NRS 205.690 – Summary of the Penalties Associated with Obtaining or Possessing a Credit or Debit Card, or Identifying Description of a Credit Card, Credit Account or Debit Card without the Consent of the Cardholder
According to NRS 205.690, it is a category D felony in Nevada to obtain or possess a credit card or debit card, or identifying description of credit card, debit card or credit account without the cardholder’s consent.
The law contains the following subsections:
A person who steals, removes or takes a debit or credit card from a person without their consent, or who, being aware that a credit card or debit card has been taken in such a manner, receives the card with the intent to use, sell, circulate or transfer it to another person, has committed a category D felony and may be punished according to NRS 193.130. You can receive up to one year in prison and a fine of $5000.
A person who possess a debit or credit card without the cardholder’s consent, and with the intent to use, sell, circulate or transfer it also is guilty of a category D felony.
A person who has in his possession two or more credit or debit cards issued in another person’s name is assumed to have gotten and possessed the cards with knowledge that they have been stolen. Also assumed is intent to use, circulate, sell or transfer them with fraudulent intent. The presumption of this subsection does not apply if you hold two or more credit or debit cards that are used for business purposes, or where said possession is with the cardholder’s consent.
The provisions of NRS Section 205.690 are not applicable to a person who works for or is operating a business, such as a bank, credit bureau, collection agency or credit report agency. If you work for such a business, you may, without intent to defraud, lawfully provide to other parties or obtain the number of a debit card, credit card or credit account during regular business related to a financial transaction with a customer.
Defenses for Crimes Described in NRS Section 205.690
Being charged with this crime is a serious matter, but there are possible defenses. Once you have retained a Las Vegas criminal defense attorney, he will work to build the most rigorous defense possible. Some possible defenses include:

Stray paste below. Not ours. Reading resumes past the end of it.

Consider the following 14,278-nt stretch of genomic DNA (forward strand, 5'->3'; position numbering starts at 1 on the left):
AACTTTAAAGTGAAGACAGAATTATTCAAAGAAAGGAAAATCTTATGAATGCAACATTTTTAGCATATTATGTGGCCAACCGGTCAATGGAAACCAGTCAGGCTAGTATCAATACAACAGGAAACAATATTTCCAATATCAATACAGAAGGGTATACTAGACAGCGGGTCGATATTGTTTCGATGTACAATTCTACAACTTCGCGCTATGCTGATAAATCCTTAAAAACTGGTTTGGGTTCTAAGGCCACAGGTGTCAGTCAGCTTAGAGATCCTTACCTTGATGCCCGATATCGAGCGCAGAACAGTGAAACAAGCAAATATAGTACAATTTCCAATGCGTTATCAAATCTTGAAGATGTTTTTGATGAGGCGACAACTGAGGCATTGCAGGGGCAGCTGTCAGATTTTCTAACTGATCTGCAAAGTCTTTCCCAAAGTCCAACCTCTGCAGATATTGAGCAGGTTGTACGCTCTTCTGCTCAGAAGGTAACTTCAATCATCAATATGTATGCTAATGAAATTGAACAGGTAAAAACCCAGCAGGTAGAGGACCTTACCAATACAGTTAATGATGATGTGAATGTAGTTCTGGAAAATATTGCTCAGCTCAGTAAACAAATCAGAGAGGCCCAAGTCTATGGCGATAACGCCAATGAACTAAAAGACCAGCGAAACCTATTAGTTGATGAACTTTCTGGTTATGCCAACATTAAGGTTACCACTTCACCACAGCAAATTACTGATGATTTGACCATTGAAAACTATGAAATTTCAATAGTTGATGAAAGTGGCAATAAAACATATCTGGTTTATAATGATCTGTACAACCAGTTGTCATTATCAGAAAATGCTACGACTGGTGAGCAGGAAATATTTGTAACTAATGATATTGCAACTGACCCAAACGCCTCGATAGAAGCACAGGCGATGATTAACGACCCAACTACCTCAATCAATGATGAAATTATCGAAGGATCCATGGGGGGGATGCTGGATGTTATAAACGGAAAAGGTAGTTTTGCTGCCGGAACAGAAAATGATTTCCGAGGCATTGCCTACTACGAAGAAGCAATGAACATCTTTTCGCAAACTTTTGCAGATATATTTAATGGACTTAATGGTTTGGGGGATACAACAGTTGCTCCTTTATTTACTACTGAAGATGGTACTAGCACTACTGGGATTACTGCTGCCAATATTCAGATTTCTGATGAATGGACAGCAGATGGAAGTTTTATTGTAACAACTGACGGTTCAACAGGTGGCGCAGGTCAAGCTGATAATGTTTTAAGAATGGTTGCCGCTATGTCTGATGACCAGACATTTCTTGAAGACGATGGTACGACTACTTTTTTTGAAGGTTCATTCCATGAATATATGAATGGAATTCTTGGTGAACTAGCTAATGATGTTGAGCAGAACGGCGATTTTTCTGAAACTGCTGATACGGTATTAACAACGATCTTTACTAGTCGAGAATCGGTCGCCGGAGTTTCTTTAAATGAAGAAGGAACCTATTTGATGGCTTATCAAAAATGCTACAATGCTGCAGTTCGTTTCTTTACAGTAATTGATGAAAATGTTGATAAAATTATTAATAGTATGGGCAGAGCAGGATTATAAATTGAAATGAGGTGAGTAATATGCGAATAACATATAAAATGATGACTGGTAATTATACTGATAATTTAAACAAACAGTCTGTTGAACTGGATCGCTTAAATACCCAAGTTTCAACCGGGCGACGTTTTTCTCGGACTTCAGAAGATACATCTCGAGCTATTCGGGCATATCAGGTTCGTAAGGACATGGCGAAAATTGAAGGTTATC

You had no intent to defraud. Your attorney can argue that you had possession of another person’s card but had no intent to defraud.
A common point in these cases is where the accused claims he had the consent of the other party to possess the credit card or debit card. If your attorney can prove this to be the case, this charge could be dismissed.
Have You Been Charged Under NRS 205.690? Contact an Experienced and Skilled Criminal Defense Lawyer in Las Vegas Now
If you have been charged with the crime of obtaining or possessing credit card or debit card, or identifying description of credit card, credit account or debit card without consent of cardholder, you face serious criminal consequences. You can get up to a year in jail and a $5000 fine. In addition, you may find it challenging to find employment with a category D felony on your record. That is why you should take such charges in Nevada very seriously. The consequences of a felony conviction could haunt your life for years. Contact our Las Vegas office today for a free consultation.
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Nick Wooldridge has a long track record of representing clients accused of serious federal and state crimes in Nevada.
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